Sig Sauer P365XL: A Range Review

In 2018, Sig’s P365 pistol made a gigantic splash in the concealed carry market. Momentum built quickly, and it hasn’t seemed to have waned one bit since the release.

Yes, shooters love the P365. Some have asked whether or not the design could be improved upon, though many seem to be quite satisfied with the original version. However, like most other manufacturers who have introduced a micro-9mm pistol, Sig has also engineered a few slightly larger, improved pistols to follow the tiny guns.

Sig’s P365XL

It didn’t take long for Sig Sauer to realize that people wanted a slightly larger version of the P365, and in 2019, the P365XL model was released. When I heard the phrase “XL,” I was picturing something pretty large, but I was mistaken. It’s not a huge pistol by any stretch of the imagination.

Some have asked why Sig would up-size a very compact, concealable pistol (the P365) to a larger size (the XL). Wouldn’t that take away the ease of concealment? Springfield Armory made a similar move when they upsized their Hellcat into the Hellcat Pro. Again, why are we seeing this trend?

It has everything to do with the tiny micro-9s being wonderfully concealable and easy to carry but not being so pleasant to actually shoot on the range. Mind you, the little pistols aren’t painful to fire, but they do tend to be a little snappy in the hand. That makes sense, considering that they fire a full-power cartridge (the 9mm), and they’re a very small pistol. That small size seems to amplify the felt recoil.

The P365XL in the hand.
The P365XL feels superb in the hand! A lot of work evidently went into this grip. Also, note the forward serrations on the slide and the straight trigger. All controls were easy to reach without having to shift the pistol too much in the hand. Photo: Jim Davis.

Out of all the micro-9s, the P365 seems to be among those with the least felt recoil. It might even be the most pleasant Micro-9 when it comes to the snappiness. It is also a surprisingly accurate pistol.

And then I beheld Sig’s P365XL. As is often my downfall, I was at my local gun shop and spied a P365XL in the case. I asked to check it out. When I got it into my hand, it felt good—really, really good! The grip is a little longer and just felt right in my hand.

Let’s have a look at the technical specifications of the 365XL.

Tech Specs

  • Caliber: 9mm Luger
  • Capacity: 12 rounds (15 and 17 rounds optional)
  • Sights: 3-dot XRAY3 day/night sights with the ability to accept optics
  • Overall Length: 6.6 inches (Sig lists it as a Micro-Compact)
  • Overall width: 1.1 inches
  • Height: 4.8 inches
  • Barrel length: 3.7 inches
  • Weight: 20.7 ounces
  • Accessory rail: Yes, Sig’s proprietary rail
  • Trigger Action: Striker
  • Trigger type: Xseries straight trigger
  • Slide finish: Nitron
  • Slide material: Stainless
P365XL with two spare mags and lots of spent brass on the range.
Sig’s P365XL ships with two 12-round magazines. Additional magazines in 15- and 17-round capacities are available. The author is a fan of the straight trigger. The 12-round magazines are robustly made and work well. The stippling all around the grip allows the hand to make an excellent purchase, and slipping was not an issue. Photo: Jim Davis.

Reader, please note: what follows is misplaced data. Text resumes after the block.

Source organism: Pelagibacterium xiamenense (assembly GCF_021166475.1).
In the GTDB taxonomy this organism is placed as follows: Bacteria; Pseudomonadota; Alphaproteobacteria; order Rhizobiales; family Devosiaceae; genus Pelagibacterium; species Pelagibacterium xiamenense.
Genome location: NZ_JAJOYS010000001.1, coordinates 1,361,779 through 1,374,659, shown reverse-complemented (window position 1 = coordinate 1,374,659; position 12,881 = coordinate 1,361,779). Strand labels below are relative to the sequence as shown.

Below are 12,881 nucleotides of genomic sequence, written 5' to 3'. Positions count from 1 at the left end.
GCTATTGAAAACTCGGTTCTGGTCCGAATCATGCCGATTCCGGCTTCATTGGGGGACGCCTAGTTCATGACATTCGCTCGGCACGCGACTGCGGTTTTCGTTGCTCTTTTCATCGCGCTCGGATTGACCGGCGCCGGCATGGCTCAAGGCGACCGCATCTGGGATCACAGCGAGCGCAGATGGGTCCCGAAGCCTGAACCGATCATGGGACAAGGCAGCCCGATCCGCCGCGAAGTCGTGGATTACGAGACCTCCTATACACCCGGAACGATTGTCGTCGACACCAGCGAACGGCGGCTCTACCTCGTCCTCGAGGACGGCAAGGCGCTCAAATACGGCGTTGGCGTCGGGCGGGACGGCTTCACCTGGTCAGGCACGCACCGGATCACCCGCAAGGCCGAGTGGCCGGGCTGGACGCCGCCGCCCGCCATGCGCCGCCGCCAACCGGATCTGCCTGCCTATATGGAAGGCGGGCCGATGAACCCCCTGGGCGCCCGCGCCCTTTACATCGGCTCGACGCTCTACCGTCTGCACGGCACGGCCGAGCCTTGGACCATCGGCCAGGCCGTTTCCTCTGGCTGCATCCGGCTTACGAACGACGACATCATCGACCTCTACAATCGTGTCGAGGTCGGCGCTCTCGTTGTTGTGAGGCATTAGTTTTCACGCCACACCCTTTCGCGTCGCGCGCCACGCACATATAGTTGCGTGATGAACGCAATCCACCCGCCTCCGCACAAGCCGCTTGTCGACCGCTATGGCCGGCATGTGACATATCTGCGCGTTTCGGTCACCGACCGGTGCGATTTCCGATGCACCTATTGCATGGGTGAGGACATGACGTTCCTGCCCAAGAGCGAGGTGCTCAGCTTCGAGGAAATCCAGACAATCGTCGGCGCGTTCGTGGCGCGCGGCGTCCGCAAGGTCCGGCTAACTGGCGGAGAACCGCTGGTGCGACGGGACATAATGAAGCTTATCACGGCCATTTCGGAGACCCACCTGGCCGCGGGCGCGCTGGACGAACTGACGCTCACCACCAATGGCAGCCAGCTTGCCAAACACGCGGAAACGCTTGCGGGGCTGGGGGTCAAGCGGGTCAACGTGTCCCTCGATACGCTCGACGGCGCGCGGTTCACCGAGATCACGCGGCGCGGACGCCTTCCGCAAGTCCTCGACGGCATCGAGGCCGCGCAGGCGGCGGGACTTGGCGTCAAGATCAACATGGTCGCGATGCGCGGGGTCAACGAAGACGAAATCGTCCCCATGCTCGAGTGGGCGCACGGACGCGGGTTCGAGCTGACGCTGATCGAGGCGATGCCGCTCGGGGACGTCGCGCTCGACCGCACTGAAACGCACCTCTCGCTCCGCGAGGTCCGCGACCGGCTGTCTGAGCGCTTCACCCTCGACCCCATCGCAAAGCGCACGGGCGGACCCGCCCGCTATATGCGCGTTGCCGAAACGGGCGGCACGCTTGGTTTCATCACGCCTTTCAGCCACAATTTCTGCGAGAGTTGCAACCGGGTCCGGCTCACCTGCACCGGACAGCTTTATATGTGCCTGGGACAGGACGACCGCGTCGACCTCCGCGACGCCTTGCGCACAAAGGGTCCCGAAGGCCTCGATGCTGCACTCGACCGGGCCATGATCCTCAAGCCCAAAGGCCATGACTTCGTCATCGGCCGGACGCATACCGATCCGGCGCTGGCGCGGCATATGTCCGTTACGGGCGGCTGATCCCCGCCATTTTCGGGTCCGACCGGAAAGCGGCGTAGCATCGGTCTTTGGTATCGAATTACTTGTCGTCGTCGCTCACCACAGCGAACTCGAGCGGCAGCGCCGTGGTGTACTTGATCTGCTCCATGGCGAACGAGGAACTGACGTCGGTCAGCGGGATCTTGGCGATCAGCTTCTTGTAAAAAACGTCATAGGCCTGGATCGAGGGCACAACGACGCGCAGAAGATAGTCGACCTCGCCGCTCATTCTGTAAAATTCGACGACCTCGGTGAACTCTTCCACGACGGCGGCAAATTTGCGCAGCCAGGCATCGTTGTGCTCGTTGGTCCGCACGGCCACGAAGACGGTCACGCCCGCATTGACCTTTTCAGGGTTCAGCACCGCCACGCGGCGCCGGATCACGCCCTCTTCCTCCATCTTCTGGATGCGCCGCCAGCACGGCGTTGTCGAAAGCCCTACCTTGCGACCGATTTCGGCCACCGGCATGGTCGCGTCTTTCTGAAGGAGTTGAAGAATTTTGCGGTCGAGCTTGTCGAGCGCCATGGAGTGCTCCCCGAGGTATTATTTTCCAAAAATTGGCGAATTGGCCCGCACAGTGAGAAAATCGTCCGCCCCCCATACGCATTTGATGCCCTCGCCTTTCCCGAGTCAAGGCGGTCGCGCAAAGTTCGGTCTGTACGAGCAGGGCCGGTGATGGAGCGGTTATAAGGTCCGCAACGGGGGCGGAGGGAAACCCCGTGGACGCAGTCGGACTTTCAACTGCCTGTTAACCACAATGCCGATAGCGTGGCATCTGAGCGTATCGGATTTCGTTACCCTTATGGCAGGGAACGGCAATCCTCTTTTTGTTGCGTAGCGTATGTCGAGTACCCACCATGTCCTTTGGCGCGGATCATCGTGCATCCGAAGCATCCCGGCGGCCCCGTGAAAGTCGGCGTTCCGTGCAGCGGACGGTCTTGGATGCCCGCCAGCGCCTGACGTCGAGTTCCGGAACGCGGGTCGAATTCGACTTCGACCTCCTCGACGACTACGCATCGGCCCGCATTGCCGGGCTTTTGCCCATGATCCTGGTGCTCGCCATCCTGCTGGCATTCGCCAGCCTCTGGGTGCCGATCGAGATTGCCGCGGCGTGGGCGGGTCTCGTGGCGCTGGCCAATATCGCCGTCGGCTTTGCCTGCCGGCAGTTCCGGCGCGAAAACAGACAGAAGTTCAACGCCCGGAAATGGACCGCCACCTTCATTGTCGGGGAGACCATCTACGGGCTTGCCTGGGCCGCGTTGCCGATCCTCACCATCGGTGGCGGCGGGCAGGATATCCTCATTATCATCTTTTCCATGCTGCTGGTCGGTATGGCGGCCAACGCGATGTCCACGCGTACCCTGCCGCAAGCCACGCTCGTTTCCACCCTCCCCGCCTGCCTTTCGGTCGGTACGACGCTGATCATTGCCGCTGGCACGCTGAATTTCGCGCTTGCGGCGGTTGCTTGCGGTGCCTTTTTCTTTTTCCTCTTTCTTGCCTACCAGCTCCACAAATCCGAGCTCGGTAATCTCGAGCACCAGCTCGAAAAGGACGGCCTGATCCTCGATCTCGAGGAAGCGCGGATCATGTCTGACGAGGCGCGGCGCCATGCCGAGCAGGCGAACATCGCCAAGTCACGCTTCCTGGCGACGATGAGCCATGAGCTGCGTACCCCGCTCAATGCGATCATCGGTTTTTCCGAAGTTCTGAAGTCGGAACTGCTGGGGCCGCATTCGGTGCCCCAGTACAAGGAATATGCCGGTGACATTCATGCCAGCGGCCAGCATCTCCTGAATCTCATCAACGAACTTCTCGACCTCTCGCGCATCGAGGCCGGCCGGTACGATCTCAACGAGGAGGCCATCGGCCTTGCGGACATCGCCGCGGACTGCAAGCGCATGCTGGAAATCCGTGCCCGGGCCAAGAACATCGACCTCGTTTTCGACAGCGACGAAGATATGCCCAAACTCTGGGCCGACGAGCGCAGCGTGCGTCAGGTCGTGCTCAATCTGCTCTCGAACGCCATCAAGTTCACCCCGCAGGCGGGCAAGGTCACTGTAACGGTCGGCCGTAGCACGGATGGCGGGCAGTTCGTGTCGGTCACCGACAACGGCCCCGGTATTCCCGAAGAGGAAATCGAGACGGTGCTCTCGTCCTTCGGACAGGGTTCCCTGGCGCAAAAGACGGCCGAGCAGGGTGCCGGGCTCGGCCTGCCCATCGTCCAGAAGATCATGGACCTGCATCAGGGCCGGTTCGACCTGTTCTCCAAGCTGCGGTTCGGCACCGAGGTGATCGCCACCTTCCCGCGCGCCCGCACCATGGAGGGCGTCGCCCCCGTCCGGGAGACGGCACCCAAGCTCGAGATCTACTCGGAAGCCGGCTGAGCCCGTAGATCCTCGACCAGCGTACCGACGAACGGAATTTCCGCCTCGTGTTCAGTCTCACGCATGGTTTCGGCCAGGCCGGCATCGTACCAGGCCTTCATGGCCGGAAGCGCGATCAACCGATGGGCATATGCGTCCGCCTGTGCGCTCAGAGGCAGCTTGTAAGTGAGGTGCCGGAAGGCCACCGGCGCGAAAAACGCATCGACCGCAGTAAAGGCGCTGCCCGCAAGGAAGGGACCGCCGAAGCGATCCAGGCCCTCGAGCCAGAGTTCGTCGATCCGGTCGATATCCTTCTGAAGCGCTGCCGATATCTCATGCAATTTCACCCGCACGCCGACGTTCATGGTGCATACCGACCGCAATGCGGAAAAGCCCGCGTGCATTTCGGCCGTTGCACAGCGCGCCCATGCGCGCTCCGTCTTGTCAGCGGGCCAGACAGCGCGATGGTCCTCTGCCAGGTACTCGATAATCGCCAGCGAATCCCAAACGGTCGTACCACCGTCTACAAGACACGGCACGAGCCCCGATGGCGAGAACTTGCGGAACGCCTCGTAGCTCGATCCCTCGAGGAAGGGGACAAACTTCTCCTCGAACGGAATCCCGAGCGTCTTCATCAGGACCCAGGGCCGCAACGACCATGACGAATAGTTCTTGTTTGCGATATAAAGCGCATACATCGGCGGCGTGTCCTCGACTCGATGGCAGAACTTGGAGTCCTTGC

The rear of the slide has an extended beavertail, allowing a nice, high grip. The magazine well is slightly flared at the base, which helps to funnel the magazines into the well.

The slightly longer barrel and grip add approximately 1/2-inch to the length and height of the P365XL when compared to the P365.


One might think that such tiny increases in size wouldn’t really make a dramatic difference in how the pistol shoots. I certainly didn’t think it would be a big deal.

As far as recoil is concerned, the P365XL does seem to handle the 9mm better than its little brother. Not dramatically, but the difference is there. It’s fairly easy to run the P365XL pistol quickly, landing rapid hits on the target.

The overall feel in the hand is that it’s longer and feels thinner (it’s really not thinner). To me, it feels sleeker and lighter than the standard P365. I appreciate the 12+1 capacity. It dawned on me that this little pistol carries nearly as many rounds as Sig’s old P228, which is a much larger pistol than the little P365XL.


As I mentioned, the grip is super comfortable and locks into my grip so well. The stippling all around the grip is rough enough that the hand gets an excellent purchase on the pistol, but it’s not so rough that it will destroy clothing when carried concealed. The grip is just long enough as to be perfect for my medium hands. There’s no grip extending below my hand, and yet it’s not too short. The flared mag well helps to get the magazines in quickly and easily during speed loads.


Sig’s XRAY3 3-dot night/day sights are just okay. For the rear sights, the white dots could be brighter so I could see them better during the day. At night, they glow nicely, allowing them to be seen more easily since they use tritium.

The front sight also has a white tritium insert, which glows at night a little more brightly than the rear sights, so it’s easy to pick up. There is a light green circle surrounding the tritium on the front sight post, which isn’t bad for acquiring during the day. I’d like to see it a little brighter color, though.


Sig used a straight trigger on the P365XL, and I admit to liking the feel of it quite a bit. It seems to create better leverage than the P365’s curved trigger. The XL’s straight trigger may have turned me as far as straight triggers are concerned.

As for the trigger pull…come on, Sig, you’re killin’ me! The takeup is smooth and light, so no issues there. We hit the wall, and then there’s creep. A long, spongy creep precedes the break. It’s creepier than a van with “Free Candy” spray painted on the side of it parked next to a playground. And it’s not just the XL version; the P365 also has a similar trigger.